In OSPCA v. Sovereign General Insurance Company (Ont CA, 2015) the Court of Appeal considered the basic principles applicable to the 'fortuity principle' (that intentionally-caused harm is not implicitly covered by liability insurance):
(ii) Fortuity Principle

[43] The fortuity principle serves as an interpretive aid. It is a “general principle of insurance law that arises from the very nature and purpose of insurance, namely, that ordinarily only fortuitous or contingent losses are covered by a liability policy”: Hollinger, at para. 16. The principle is based on the notion that insurance makes economic sense where losses are unforeseen or accidental and that it would be undesirable to encourage people to injure others intentionally by indemnifying them for the civil consequences: Non-Marine Underwriters, Lloyd’s of London v. Scalera, 2000 SCC 24 (CanLII), [2000] 1 S.C.R. 551, at paras. 68-69.

[44] A fortuitous loss is one that is neither intentional nor inevitable: Hollinger, at para. 16; ING Insurance Co. of Canada v. Miracle, 2011 ONCA 321 (CanLII), 105 O.R. (3d) 241, at para. 23.

[45] In Hollinger, the insurance policy allowed for coverage for claims of discrimination but coverage for a claim alleging intentional discrimination was denied based on the fortuity principle. As Sharpe J.A. noted, at para. 16, the language of the policy:
must be read and interpreted in light of a general principle of insurance law that arises from the very nature and purpose of insurance, namely, that ordinarily only fortuitous or contingent losses are covered by a liability policy. Where an insured intends to cause the very harm that gives rise to the claim, the insured cannot look to a liability policy for indemnity. [Emphasis added.]
[46] The fortuity principle should be distinguished from rules of public policy designed to prevent tortfeasors or criminals from benefitting from their own wrongful acts: Hollinger, at para. 21; Beresford v. Royal Insurance Co. Ltd., [1938] A.C. 586 (H.L.). While the fortuity principle can overlap with various rules of public policy, the two bodies of law are distinct, since the fortuity principle is an aspect of contractual interpretation, rather than a rule of public policy: Hollinger, at para. 16; Beresford, at pp. 594-95. It is an interpretative aid that is of assistance in interpreting contracts: Scalera, at paras. 67-69.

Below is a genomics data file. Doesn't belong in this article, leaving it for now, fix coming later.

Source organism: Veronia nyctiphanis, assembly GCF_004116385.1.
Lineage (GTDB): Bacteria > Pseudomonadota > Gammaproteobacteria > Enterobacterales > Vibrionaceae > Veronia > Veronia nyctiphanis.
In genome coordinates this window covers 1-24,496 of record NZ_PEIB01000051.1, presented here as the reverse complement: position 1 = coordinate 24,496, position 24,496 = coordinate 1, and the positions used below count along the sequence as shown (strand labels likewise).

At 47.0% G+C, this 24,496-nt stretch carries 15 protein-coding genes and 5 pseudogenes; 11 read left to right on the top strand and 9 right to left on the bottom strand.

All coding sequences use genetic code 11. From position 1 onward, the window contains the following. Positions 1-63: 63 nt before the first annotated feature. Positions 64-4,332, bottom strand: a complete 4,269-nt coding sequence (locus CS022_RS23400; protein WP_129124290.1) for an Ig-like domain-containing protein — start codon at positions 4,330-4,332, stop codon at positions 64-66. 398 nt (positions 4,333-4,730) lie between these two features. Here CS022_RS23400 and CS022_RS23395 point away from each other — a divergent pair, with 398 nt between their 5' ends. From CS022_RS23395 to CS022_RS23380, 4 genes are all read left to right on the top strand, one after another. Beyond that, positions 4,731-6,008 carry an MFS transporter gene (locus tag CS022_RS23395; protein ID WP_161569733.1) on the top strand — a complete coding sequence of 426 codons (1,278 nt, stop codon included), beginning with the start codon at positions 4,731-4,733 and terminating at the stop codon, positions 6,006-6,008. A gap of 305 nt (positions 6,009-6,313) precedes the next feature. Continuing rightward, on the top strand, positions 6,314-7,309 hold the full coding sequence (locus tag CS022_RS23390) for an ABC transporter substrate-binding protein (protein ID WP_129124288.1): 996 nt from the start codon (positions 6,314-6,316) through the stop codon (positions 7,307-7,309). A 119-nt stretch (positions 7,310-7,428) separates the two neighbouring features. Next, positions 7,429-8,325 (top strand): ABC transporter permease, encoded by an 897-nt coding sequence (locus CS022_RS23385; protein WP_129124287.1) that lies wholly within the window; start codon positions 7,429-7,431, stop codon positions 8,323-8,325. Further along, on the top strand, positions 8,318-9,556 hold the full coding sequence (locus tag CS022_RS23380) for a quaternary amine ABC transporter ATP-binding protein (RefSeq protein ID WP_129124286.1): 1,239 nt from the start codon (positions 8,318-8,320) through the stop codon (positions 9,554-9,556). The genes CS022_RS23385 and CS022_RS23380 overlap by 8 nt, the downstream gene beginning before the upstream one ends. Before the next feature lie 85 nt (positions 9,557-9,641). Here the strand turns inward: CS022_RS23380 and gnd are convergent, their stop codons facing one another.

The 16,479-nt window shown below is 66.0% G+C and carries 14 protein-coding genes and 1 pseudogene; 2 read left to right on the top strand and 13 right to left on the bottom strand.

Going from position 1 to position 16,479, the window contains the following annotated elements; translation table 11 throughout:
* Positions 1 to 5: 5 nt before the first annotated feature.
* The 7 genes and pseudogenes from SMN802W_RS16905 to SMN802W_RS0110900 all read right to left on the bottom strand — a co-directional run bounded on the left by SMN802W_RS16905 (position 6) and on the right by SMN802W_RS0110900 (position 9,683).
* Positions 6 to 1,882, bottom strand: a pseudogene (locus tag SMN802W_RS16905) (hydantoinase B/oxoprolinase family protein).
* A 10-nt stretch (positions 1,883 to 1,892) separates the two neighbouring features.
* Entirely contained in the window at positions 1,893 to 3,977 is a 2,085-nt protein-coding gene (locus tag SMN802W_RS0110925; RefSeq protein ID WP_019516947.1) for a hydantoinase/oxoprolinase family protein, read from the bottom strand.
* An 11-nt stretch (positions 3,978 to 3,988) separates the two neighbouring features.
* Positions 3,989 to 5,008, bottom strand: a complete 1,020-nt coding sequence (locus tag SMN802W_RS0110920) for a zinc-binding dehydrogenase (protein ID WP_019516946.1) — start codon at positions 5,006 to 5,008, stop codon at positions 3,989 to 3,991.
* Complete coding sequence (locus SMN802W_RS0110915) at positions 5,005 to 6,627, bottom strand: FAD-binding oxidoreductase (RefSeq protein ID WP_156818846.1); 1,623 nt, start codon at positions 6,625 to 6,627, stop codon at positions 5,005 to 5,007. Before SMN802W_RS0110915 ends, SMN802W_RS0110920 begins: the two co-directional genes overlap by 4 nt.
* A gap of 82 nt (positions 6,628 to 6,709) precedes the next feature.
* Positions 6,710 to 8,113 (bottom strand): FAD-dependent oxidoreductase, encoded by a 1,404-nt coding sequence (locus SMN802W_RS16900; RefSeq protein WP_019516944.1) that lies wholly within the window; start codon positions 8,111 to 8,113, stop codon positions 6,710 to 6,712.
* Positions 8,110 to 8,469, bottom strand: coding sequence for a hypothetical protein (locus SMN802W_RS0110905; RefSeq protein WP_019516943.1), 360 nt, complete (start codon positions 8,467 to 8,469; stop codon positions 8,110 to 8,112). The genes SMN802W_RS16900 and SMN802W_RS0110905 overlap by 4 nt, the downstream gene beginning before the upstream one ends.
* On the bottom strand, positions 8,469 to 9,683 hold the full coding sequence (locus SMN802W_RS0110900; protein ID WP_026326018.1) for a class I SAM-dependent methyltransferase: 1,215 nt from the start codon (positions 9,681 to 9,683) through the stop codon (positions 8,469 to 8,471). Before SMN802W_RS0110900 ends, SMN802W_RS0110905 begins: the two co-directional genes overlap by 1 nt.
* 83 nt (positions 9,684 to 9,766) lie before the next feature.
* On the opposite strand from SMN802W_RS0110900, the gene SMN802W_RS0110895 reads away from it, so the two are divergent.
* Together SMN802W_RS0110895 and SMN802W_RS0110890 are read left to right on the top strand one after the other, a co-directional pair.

[47] In some cases, insurers may include clauses in the insurance policy that mirror the fortuity principle. Of course, the converse is also true; an insurer may expressly agree to cover intentional acts: E.M. v. Reed (2003), 49 C.C.L.I (3d) 57 (Ont. C.A.).

[48] As Sharpe J.A. observed in Hollinger, the fortuity principle does not exclude coverage for all claims that arise from intentional acts. Absent provision in an agreement to the contrary, the critical issue when determining whether the fortuity principle aids in precluding coverage for harm caused by an intentional act is whether or not the insured intended to inflict the actual harm about which the plaintiff complains. An intended act may have unintended consequences. The fortuity principle does not preclude coverage for an intentional act with unintended consequences. Rather, it precludes coverage for an intentional act with intended consequences: see Hollinger, at paras. 18-19.

[49] Section 118 of the Insurance Act, R.S.O. 1990, c. I.8 incorporates the distinction: “Unless the contract otherwise provides, a contravention of any criminal or other law…does not, by that fact alone, render unenforceable a claim for indemnity under a contract of insurance except where the contravention is committed by the insured…with intent to bring about loss or damage…”


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Last modified: 16-03-23